klortho (klortho) wrote,


A student of mine just sent a message, via our email Google group, to the whole class. It was titled "The Nanking Massacre", and was a word document filled with all of the worst images from that time that you've ever seen or could possibly imagine. Dead children, grandmothers being raped, that sort of thing. Here is what I replied:

These pictures are tragic and horrifying, and deeply upsetting.

Now, Tom, I would ask you, what is the point of sending them out? This is, of course, a somewhat touchy political issue. But I would like to share with you my perspective as an American. I'm familiar with the history of these events, and have read a good book about them, "The Rape of Nanking", by Iris Chang. But I have to say that what I'm disturbed by more now is the Chinese fascination with this part of history, and how it fuels anti-Japanese sentiment.

These things are called "wartime atrocities", and, while they are inexcusable, what is a fact is that every country on earth, even China, is guilty of these kinds of things at some time in the past. America is routinely criticized for massacres committed in Vietnam, and, more recently, in, for example, the Abu Graib prison in Iraq. When I read about these kinds of things I feel deeply ashamed of my country, but I think that it's good that people bring them up and talk about them. On the other hand, what about Americans who criticize other country's behavior towards Americans? Believe me, there are a lot of these kinds of people. They talk, for example, of the extreme cruelty that would have to be in someone's heart to fly a planeload of innocent people into a building full of other innocent people. "Who could do such a thing?", they say. And then they use this as an excuse to go to war. This is one of the reasons that the Iraq war started out as fairly popular in the U.S.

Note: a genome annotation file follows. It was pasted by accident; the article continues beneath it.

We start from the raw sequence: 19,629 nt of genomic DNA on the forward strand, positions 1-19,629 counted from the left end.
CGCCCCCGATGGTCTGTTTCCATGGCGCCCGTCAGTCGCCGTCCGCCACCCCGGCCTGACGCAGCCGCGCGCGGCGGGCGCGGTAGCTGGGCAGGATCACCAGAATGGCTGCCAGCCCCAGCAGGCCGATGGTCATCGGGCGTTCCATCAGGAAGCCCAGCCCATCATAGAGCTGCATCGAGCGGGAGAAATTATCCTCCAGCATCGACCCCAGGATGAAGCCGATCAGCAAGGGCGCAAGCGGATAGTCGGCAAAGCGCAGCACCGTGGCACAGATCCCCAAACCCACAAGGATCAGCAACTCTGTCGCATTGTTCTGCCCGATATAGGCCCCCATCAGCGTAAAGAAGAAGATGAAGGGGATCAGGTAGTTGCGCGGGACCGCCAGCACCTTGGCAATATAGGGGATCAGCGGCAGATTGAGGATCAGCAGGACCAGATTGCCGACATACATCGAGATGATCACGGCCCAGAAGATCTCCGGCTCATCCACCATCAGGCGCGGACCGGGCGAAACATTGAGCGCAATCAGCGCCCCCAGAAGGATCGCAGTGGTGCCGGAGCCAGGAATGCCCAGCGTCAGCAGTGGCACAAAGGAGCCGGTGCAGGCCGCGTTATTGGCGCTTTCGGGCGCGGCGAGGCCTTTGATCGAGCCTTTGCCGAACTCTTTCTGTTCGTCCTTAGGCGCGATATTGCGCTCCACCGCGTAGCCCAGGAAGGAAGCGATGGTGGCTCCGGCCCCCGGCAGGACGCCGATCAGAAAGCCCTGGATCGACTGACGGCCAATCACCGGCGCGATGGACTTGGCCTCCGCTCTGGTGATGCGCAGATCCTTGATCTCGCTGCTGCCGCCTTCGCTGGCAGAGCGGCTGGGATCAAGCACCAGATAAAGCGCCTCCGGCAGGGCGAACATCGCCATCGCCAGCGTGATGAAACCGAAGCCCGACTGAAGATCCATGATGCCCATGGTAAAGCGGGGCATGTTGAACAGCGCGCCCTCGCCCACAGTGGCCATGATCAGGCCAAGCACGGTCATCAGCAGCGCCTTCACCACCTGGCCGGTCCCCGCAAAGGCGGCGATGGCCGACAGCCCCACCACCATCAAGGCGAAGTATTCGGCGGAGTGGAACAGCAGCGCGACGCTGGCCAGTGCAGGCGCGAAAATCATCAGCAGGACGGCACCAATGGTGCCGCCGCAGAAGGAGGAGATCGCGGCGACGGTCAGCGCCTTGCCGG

Well, when I hear those kinds of things, I cringe. I think it is healthier to look at the wrongs that are committed by my own country, and try to make my country a better, more peaceful place, than it is to dwell on the wrongs committed against my country. So, when you send out this email full of these kinds of pictures, I would ask you, why? What is the point? These pictures are very inflammatory, and are used to incite people into hatred of the Japanese. Is that what you want to do? I don't think that's a very noble goal. The Japanese are people, human beings just like you and me -- I have a lot of Japanese friends, and I know that they are among the best people I have ever met.

I'm not a Christian, but one thing in the Bible is very poignant: "better to remove the log from your own eye before attending to the splinter in your own". If you think I'm wrong that Chinese people have committed atrocities, think again. You just don't hear about them very often, because your news and education have all been tightly controlled.

  • Moving ...

    I have moved my blog over to Blogger, here (Klortho was taken, sigh). The main reason is that Livejournal continues to be blocked here in China.…

  • Breathing Green

    Hey, hey, my first posts in such a long time! Aren't you excited? I know I am... I've been continuing to have a fabulous time here, and am always…

  • Strange page break

    I just read an article in the Shanghai Daily, Warning over danger for non-smokers, and was a little bit surprised to read this last paragraph:…

  • Post a new comment


    Anonymous comments are disabled in this journal

    default userpic

    Your reply will be screened

    Your IP address will be recorded